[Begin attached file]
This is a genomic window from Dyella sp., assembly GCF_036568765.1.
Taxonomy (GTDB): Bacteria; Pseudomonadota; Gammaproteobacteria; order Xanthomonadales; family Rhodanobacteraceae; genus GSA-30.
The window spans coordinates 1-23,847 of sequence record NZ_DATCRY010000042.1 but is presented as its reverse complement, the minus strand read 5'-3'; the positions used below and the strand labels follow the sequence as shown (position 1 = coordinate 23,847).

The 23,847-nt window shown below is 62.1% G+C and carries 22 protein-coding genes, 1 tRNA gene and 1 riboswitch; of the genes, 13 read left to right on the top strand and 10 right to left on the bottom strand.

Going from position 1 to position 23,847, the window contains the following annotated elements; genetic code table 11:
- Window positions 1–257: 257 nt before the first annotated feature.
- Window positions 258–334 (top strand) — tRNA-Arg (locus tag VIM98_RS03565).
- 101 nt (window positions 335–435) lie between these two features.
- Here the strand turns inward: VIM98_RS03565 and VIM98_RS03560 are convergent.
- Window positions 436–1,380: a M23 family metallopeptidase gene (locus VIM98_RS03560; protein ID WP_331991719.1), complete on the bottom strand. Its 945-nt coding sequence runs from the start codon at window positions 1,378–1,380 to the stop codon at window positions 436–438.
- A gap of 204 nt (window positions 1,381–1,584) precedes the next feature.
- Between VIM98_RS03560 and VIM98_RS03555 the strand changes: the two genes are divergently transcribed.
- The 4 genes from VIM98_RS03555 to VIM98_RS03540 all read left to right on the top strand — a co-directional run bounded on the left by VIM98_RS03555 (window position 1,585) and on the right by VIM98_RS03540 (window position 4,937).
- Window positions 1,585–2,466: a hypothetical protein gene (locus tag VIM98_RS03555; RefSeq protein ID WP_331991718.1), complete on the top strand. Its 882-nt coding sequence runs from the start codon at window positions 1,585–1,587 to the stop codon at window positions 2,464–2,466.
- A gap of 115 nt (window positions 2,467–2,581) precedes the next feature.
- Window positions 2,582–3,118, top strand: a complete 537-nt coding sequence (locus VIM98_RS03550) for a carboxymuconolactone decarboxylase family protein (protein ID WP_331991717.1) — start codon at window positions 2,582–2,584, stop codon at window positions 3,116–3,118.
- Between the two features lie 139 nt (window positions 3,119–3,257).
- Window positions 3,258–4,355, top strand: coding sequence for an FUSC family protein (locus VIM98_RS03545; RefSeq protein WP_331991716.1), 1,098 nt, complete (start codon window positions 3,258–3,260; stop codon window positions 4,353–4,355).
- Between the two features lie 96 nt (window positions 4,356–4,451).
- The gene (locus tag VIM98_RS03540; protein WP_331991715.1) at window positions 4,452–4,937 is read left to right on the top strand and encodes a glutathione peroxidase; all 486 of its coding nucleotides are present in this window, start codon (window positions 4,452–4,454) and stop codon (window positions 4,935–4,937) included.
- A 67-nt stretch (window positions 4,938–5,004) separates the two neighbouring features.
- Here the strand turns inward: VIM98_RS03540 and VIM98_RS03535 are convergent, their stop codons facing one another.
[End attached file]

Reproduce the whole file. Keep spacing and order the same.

This is a genomic window from Dyella sp., assembly GCF_036568765.1.
Taxonomy (GTDB): Bacteria; Pseudomonadota; Gammaproteobacteria; order Xanthomonadales; family Rhodanobacteraceae; genus GSA-30.
The window spans coordinates 1-23,847 of sequence record NZ_DATCRY010000042.1 but is presented as its reverse complement, the minus strand read 5'-3'; the positions used below and the strand labels follow the sequence as shown (position 1 = coordinate 23,847).

The 23,847-nt window shown below is 62.1% G+C and carries 22 protein-coding genes, 1 tRNA gene and 1 riboswitch; of the genes, 13 read left to right on the top strand and 10 right to left on the bottom strand.

Going from position 1 to position 23,847, the window contains the following annotated elements; genetic code table 11:
- Window positions 1–257: 257 nt before the first annotated feature.
- Window positions 258–334 (top strand) — tRNA-Arg (locus tag VIM98_RS03565).
- 101 nt (window positions 335–435) lie between these two features.
- Here the strand turns inward: VIM98_RS03565 and VIM98_RS03560 are convergent.
- Window positions 436–1,380: a M23 family metallopeptidase gene (locus VIM98_RS03560; protein ID WP_331991719.1), complete on the bottom strand. Its 945-nt coding sequence runs from the start codon at window positions 1,378–1,380 to the stop codon at window positions 436–438.
- A gap of 204 nt (window positions 1,381–1,584) precedes the next feature.
- Between VIM98_RS03560 and VIM98_RS03555 the strand changes: the two genes are divergently transcribed.
- The 4 genes from VIM98_RS03555 to VIM98_RS03540 all read left to right on the top strand — a co-directional run bounded on the left by VIM98_RS03555 (window position 1,585) and on the right by VIM98_RS03540 (window position 4,937).
- Window positions 1,585–2,466: a hypothetical protein gene (locus tag VIM98_RS03555; RefSeq protein ID WP_331991718.1), complete on the top strand. Its 882-nt coding sequence runs from the start codon at window positions 1,585–1,587 to the stop codon at window positions 2,464–2,466.
- A gap of 115 nt (window positions 2,467–2,581) precedes the next feature.
- Window positions 2,582–3,118, top strand: a complete 537-nt coding sequence (locus VIM98_RS03550) for a carboxymuconolactone decarboxylase family protein (protein ID WP_331991717.1) — start codon at window positions 2,582–2,584, stop codon at window positions 3,116–3,118.
- Between the two features lie 139 nt (window positions 3,119–3,257).
- Window positions 3,258–4,355, top strand: coding sequence for an FUSC family protein (locus VIM98_RS03545; RefSeq protein WP_331991716.1), 1,098 nt, complete (start codon window positions 3,258–3,260; stop codon window positions 4,353–4,355).
- Between the two features lie 96 nt (window positions 4,356–4,451).
- The gene (locus tag VIM98_RS03540; protein WP_331991715.1) at window positions 4,452–4,937 is read left to right on the top strand and encodes a glutathione peroxidase; all 486 of its coding nucleotides are present in this window, start codon (window positions 4,452–4,454) and stop codon (window positions 4,935–4,937) included.
- A 67-nt stretch (window positions 4,938–5,004) separates the two neighbouring features.
- Here the strand turns inward: VIM98_RS03540 and VIM98_RS03535 are convergent, their stop codons facing one another.